Eicosanoid biosynthesis influences the virulence of Candida parapsilosis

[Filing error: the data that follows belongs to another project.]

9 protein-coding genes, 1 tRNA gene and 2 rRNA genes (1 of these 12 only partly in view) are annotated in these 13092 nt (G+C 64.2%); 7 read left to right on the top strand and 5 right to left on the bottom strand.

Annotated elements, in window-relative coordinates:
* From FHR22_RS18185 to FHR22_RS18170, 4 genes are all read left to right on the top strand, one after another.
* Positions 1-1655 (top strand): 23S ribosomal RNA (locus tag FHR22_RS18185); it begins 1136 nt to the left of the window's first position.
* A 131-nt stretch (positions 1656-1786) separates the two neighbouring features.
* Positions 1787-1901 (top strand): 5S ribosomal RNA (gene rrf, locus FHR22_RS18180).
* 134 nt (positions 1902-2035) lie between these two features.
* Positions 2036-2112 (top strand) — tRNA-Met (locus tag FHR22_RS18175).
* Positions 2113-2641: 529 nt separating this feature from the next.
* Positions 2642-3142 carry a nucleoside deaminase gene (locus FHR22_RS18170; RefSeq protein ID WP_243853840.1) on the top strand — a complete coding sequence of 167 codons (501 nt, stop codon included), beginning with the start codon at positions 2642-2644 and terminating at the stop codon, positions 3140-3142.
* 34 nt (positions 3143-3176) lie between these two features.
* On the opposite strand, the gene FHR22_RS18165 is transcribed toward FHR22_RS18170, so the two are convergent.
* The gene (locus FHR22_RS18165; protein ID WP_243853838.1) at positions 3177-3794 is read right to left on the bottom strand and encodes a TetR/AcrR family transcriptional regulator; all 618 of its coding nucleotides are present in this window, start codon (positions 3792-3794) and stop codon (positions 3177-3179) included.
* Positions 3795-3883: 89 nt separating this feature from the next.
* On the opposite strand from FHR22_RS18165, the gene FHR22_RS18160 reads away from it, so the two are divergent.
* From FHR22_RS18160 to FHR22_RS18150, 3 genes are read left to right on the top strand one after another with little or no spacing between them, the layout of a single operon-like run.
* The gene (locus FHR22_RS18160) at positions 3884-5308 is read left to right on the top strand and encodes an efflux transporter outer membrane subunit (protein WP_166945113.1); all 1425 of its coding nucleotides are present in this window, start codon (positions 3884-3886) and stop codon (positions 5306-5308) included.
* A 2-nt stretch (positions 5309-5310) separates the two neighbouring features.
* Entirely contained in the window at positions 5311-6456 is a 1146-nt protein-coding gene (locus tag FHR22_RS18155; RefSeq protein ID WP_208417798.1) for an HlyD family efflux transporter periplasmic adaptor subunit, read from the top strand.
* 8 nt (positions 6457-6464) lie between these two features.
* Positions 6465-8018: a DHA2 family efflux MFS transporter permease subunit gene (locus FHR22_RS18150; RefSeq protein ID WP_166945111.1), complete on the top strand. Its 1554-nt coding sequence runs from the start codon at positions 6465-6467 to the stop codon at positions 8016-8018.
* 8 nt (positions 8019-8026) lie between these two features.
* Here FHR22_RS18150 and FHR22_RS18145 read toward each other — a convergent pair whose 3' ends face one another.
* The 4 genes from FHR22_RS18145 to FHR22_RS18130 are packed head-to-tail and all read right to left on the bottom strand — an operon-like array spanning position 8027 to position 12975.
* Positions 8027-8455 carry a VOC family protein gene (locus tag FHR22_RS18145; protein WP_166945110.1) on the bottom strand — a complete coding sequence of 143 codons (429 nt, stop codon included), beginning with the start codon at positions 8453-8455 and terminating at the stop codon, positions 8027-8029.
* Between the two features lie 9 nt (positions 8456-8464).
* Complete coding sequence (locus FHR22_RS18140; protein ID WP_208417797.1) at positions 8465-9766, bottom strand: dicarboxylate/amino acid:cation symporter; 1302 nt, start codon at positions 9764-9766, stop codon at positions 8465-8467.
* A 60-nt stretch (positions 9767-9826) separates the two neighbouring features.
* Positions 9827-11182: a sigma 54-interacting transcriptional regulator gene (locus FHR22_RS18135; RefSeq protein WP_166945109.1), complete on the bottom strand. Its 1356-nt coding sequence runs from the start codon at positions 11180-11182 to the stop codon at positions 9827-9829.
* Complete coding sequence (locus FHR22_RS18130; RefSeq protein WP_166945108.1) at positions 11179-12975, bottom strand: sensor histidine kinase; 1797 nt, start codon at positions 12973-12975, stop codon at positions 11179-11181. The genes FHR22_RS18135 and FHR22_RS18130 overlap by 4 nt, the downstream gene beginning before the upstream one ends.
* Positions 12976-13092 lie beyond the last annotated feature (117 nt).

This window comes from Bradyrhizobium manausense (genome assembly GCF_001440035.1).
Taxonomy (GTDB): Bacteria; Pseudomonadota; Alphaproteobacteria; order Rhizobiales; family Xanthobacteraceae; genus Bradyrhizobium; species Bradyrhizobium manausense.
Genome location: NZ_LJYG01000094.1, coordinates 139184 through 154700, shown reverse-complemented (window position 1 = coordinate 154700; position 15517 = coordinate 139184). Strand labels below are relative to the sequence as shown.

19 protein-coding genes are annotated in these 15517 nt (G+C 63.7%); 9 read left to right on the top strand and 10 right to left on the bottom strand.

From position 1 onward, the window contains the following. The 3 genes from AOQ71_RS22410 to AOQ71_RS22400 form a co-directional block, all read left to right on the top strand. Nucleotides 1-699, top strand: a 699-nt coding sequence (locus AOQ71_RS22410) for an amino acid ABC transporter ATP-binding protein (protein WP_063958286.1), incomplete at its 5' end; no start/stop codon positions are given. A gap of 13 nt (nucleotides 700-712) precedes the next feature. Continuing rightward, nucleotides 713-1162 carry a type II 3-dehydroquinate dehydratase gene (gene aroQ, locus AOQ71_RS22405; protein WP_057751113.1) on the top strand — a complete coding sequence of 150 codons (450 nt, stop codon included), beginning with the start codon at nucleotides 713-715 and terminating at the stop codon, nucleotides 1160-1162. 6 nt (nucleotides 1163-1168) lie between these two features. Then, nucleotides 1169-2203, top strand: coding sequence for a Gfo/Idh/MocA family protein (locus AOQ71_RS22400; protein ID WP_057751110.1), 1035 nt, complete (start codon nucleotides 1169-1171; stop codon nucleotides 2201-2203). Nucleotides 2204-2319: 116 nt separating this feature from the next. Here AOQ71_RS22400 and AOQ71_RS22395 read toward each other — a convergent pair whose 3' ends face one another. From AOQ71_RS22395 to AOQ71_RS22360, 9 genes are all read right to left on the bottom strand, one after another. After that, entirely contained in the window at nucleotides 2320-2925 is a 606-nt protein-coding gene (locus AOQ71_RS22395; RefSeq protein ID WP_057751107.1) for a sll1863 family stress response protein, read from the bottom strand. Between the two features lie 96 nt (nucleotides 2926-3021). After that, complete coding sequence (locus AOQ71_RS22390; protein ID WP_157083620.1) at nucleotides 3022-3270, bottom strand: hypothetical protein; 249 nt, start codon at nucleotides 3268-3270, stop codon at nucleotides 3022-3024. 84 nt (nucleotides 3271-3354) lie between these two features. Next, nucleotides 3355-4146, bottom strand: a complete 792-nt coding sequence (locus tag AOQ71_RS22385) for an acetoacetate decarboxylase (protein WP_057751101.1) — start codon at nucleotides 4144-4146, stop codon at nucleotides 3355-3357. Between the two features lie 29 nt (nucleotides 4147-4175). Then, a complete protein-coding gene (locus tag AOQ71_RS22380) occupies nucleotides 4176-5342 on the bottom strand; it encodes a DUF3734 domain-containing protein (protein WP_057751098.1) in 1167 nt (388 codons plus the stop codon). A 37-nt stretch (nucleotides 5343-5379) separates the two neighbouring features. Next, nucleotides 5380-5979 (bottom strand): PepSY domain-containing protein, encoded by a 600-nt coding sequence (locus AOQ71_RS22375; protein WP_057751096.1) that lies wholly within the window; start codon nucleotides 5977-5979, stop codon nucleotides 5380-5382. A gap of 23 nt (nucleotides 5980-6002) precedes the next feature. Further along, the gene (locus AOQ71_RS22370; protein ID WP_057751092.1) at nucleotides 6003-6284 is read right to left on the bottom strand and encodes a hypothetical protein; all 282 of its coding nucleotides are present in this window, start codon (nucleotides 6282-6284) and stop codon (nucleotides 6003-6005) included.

Lipid mediators, derived from arachidonic acid metabolism, play an important role in immune regulation. The functions of bioactive eicosanoids range from modulating cytokine signaling and inflammasome formation to anti-inflammatory and pro-resolving activities. Human pathogenic fungi such as Candida albicans, Candida parapsilosis, Cryptococcus neoformans and Aspergillus fumigatus have been shown to produce such lipid mediators, associated with their virulence. To date, investigations into the molecular mechanisms of fungal eicosanoid biosynthesis in different species have revealed that several genes are associated with prostaglandin production. However, these routes remain uncharacterized in C. parapsilosis with early results suggesting it uses pathways distinct from those found in C. albicans. Therefore, we aimed to identify and characterize C. parapsilosis genes involved in eicosanoid biosynthesis. Following arachidonic acid treatment of C. parapsilosis cells, we identified several genes interfering with prostaglandin production. Out of the identified genes, homologues of a multi copper oxidase (FET3), an Acyl-CoA thiolase (POT1) and an Acyl-CoA oxidase (POX1-3) were found to play a significant role in prostaglandin synthesis. Furthermore, all three genes were confirmed to enhance C. parapsilosis pathogenicity, as the corresponding deletion mutants were cleared more efficiently by human macrophages and induced higher levels of pro-inflammatory cytokines. In addition, the mutants were less virulent than the wild-type strain in a mouse model of systemic infection. Taken together, we identified three genes that regulate eicosanoid biosynthesis in C. parapsilosis and impact the fungus’ virulence.